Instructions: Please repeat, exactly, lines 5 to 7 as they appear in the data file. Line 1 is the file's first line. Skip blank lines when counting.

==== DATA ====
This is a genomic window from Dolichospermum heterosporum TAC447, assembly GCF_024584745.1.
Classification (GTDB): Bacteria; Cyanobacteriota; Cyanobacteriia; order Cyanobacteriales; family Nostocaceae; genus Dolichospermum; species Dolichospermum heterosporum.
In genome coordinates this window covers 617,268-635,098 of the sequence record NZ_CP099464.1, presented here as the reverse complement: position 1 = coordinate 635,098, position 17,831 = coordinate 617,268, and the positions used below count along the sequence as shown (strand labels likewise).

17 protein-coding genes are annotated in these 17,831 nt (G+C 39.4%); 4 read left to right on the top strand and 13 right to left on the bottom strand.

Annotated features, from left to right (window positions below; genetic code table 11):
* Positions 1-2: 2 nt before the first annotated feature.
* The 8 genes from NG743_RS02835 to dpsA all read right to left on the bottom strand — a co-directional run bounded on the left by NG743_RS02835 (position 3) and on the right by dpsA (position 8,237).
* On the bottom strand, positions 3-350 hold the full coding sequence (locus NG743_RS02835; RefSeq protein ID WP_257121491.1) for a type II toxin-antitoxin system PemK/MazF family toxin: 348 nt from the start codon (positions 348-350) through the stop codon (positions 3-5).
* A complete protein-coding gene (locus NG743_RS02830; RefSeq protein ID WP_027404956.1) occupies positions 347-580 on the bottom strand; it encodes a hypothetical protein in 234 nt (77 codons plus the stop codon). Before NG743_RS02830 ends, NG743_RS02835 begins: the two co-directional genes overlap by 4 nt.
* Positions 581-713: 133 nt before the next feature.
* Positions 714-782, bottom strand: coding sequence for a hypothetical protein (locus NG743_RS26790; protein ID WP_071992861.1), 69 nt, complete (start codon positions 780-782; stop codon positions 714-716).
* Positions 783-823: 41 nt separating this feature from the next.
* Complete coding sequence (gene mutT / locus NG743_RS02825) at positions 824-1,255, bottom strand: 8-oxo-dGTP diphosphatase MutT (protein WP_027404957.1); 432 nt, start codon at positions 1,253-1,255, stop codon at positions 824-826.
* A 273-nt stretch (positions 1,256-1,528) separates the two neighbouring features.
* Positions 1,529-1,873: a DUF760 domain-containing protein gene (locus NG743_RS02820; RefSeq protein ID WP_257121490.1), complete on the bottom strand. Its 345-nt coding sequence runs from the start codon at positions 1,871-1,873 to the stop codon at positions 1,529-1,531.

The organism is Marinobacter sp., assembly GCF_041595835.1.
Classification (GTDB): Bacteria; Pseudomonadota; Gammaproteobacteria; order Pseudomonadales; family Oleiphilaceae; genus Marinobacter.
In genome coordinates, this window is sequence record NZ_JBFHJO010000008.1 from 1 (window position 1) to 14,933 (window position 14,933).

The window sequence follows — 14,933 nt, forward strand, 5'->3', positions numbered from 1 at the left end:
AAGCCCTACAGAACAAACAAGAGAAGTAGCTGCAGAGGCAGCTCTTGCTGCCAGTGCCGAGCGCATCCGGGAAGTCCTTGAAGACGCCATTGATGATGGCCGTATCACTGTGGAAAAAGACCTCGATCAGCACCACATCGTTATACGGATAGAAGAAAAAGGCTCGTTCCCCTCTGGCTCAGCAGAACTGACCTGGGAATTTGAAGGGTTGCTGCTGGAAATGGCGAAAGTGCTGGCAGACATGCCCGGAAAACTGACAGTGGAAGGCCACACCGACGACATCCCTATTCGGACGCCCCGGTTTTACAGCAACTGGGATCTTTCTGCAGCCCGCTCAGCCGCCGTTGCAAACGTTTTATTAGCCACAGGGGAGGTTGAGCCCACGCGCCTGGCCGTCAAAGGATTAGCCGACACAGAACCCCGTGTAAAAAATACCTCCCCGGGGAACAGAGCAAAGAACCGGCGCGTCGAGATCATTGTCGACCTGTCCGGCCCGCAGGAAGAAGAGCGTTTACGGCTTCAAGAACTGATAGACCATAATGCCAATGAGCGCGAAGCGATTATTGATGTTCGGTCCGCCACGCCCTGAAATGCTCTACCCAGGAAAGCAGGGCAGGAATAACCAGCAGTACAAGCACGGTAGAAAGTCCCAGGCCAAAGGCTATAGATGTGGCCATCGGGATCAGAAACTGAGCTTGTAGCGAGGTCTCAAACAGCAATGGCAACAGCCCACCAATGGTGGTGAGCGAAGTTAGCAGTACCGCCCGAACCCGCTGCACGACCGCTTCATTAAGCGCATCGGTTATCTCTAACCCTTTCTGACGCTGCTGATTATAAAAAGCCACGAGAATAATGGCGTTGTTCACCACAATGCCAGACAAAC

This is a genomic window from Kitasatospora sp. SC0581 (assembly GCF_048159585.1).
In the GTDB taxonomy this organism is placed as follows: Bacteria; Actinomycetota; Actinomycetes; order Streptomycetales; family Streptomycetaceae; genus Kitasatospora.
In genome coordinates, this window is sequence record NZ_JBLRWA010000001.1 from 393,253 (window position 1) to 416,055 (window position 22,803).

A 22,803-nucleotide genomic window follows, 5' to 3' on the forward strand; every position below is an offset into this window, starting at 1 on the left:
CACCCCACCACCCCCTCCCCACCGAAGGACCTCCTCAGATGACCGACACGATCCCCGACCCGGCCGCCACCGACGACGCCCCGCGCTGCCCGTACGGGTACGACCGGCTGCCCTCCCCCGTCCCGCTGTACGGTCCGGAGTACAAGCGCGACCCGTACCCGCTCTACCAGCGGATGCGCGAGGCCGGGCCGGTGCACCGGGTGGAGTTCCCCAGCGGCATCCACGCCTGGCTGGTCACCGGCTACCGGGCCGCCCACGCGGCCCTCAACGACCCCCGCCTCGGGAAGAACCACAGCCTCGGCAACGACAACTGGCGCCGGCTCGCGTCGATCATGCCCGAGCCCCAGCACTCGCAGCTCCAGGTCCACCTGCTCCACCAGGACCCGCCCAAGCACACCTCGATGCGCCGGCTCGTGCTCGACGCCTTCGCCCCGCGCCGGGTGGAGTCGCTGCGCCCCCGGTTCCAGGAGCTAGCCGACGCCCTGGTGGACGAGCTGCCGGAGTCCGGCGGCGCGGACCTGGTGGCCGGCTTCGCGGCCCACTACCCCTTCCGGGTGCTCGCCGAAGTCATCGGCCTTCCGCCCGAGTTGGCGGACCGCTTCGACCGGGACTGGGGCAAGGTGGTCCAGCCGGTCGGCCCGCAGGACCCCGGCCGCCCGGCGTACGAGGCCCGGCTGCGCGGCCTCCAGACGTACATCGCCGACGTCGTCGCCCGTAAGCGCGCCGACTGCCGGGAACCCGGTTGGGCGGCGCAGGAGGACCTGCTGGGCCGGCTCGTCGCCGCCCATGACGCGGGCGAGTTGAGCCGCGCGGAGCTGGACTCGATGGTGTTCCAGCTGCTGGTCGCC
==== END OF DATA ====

Annotated features, from left to right (window positions below; genetic code table 11):
* Positions 1-2: 2 nt before the first annotated feature.
* The 8 genes from NG743_RS02835 to dpsA all read right to left on the bottom strand — a co-directional run bounded on the left by NG743_RS02835 (position 3) and on the right by dpsA (position 8,237).